The monsoon had transformed the ambient atmosphere of the world's highest city from merely congestive to miasmic, blotting from view the world's highest mountains. The potent blend of incense, woodsmoke, and carbon monoxide, the carvings of copulating deities on street corners, heaped refuse and everywhere, courtesy of the transistor radio, the haunting nasal voice of a woman singing in a language I could not understand, all suggested that western perceptions might not work here, that my search would lead through cultural thickets without counterparts in the industrial sectors of the planet. 
   I entered a red brick building at the end of a rutted lane and joined a clot of patients holding rags over noses and mouths. Vague directions from the receptionist led me to another building, where the process was repeated. Eventually I found myself in a stairwell with a bicycle, wondering what went through the minds of those with lethal infections as they climbed stairs toward a landing where a woman slept in an old stuffed chair without armrests, outside a screen door.
   In an office containing a bare desk and a filing cabinet sat a pleasant Nepalese man in an open-necked shirt, one of three doctors in the National Center for AIDS and STD Control. He graciously explained the situation as he saw it: AIDS entered Nepal through the vector of migrant labor, primarily "sex workers" - the euphemism of choice in the world health community for prostitutes - returning from India.
   The center had tested 150,000 people, many of them living in villages where prostitution was generational, and had come up with the official figure of 202 testing positive for HIV. But he accepted the WHO's estimate of 5,000, and expected 10,000 cases by the end of the century: "We are trying to convince the policy-makers that this is going to be a major trait in Nepal."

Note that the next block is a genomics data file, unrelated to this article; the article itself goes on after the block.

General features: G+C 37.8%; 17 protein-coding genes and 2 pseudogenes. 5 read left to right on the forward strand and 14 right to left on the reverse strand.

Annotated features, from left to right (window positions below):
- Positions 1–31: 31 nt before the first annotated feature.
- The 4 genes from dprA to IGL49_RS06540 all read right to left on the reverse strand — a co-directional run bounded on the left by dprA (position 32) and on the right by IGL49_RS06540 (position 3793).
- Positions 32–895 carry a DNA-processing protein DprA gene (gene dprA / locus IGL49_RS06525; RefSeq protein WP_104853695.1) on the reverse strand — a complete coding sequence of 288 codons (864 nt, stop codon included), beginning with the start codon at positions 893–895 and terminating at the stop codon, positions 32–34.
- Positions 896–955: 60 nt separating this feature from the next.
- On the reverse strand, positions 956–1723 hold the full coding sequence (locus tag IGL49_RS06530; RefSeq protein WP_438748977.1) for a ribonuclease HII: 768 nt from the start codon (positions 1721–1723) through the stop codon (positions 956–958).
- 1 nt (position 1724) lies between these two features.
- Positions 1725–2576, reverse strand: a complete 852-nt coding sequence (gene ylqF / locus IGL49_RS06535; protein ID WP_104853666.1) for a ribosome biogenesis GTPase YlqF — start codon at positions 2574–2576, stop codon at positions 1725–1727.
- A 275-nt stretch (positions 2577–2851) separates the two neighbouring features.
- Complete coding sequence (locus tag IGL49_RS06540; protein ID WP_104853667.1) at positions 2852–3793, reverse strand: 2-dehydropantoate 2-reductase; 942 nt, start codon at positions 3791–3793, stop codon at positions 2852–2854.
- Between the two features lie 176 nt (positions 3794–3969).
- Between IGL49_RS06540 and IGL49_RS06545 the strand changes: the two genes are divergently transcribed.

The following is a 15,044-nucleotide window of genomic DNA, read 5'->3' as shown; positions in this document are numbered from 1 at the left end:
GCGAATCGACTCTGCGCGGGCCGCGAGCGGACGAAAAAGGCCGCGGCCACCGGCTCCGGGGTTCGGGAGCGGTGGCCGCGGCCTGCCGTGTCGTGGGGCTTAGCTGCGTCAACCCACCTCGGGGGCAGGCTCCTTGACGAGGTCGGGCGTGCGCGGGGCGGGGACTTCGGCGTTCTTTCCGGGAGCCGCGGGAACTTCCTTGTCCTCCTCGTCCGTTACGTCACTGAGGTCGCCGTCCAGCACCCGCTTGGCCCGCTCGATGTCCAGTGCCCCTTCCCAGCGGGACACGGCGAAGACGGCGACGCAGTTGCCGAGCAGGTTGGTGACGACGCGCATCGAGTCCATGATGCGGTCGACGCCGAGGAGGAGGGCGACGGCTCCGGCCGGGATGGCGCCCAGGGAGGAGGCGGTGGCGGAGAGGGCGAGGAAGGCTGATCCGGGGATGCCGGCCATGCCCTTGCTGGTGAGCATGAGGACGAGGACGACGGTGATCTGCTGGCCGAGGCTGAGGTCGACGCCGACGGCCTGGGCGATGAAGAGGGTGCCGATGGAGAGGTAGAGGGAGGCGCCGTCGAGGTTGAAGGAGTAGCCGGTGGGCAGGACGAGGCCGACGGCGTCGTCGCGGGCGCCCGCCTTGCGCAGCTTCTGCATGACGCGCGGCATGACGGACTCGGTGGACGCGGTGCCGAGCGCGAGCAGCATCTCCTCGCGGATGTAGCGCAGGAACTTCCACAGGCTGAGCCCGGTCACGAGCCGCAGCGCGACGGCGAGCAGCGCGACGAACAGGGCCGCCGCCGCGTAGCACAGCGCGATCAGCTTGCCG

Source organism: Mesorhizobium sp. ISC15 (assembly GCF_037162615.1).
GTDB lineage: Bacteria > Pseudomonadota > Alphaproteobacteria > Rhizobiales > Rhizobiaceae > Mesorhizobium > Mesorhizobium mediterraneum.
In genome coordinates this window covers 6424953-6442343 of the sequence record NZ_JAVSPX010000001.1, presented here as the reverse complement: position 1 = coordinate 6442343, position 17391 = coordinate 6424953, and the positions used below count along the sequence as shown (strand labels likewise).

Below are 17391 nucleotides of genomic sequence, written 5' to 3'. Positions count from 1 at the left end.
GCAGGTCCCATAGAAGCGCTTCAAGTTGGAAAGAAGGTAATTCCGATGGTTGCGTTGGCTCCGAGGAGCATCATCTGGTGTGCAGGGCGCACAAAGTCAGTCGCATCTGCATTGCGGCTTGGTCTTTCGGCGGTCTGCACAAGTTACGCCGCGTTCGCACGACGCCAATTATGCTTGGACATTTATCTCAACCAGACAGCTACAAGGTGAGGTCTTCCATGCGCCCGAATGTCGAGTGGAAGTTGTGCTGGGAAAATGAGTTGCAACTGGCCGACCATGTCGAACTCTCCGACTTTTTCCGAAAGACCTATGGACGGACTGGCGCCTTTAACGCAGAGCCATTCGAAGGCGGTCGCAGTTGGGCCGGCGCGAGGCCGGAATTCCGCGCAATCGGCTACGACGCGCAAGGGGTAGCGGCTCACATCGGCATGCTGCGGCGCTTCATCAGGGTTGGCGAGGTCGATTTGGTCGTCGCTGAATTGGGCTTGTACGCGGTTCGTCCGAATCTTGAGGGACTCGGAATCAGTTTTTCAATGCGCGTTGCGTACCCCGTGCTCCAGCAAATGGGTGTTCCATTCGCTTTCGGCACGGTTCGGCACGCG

One of the problems was communication. Information about AIDS and its symptoms had not reached most of the population, with its literacy rate of only 40 percent, and possibly as low as 15 percent. Television was not generally available. There were no identifiable red light districts in which to distribute leaflets and condoms and to do research, and no discreet gay community. Talking about sex was not acceptable on any level of Nepal's social hierarchy. The most common symptom of AIDS in Nepal was tuberculosis, a fairly common ailment, and everyone who had TB could not be tested.
   And then there was the problem of Nepal's traditional allopathic medicine, known as Ayurveda, which prescribed remedies to counteract symptoms of disease, rather than the causes. "Allopathy doesn't recognize the difference between white cells and T cells." He added, with a smile, "Science has some basis, and you must follow it. That is our feeling." But it was not necessarily the feeling of the large sector of the population going to Ayurvedic doctors.           
   Ayurveda means "sands of time" in Sanskrit, the classical Indic language equally bound up in the rituals of Hindu and Buddhist. An Ayurvedic practitioner in Katmandu claimed to have a cure for AIDS, a riveting possibility anywhere today, in any guise, and one that led me into the howling byways behind Durbar Square.